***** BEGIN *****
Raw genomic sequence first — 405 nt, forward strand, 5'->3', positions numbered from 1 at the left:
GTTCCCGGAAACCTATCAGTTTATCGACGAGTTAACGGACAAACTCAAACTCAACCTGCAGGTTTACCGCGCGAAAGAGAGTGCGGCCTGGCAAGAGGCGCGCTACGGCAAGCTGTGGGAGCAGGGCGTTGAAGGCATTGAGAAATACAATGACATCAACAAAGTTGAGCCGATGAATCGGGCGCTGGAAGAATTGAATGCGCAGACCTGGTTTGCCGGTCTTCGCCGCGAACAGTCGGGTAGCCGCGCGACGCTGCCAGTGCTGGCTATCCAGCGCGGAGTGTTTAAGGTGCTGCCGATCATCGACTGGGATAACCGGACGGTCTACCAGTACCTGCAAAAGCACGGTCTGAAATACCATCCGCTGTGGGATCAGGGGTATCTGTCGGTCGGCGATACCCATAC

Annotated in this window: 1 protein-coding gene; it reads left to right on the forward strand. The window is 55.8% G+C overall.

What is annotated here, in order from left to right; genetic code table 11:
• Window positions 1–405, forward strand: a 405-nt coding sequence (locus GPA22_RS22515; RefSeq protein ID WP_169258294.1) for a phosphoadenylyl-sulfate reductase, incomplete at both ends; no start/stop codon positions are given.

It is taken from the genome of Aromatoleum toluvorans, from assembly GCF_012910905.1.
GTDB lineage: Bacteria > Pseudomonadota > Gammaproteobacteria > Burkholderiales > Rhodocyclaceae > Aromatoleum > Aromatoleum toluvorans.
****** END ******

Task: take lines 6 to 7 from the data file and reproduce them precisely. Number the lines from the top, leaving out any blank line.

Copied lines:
It is taken from the genome of Aromatoleum toluvorans, from assembly GCF_012910905.1.
GTDB lineage: Bacteria > Pseudomonadota > Gammaproteobacteria > Burkholderiales > Rhodocyclaceae > Aromatoleum > Aromatoleum toluvorans.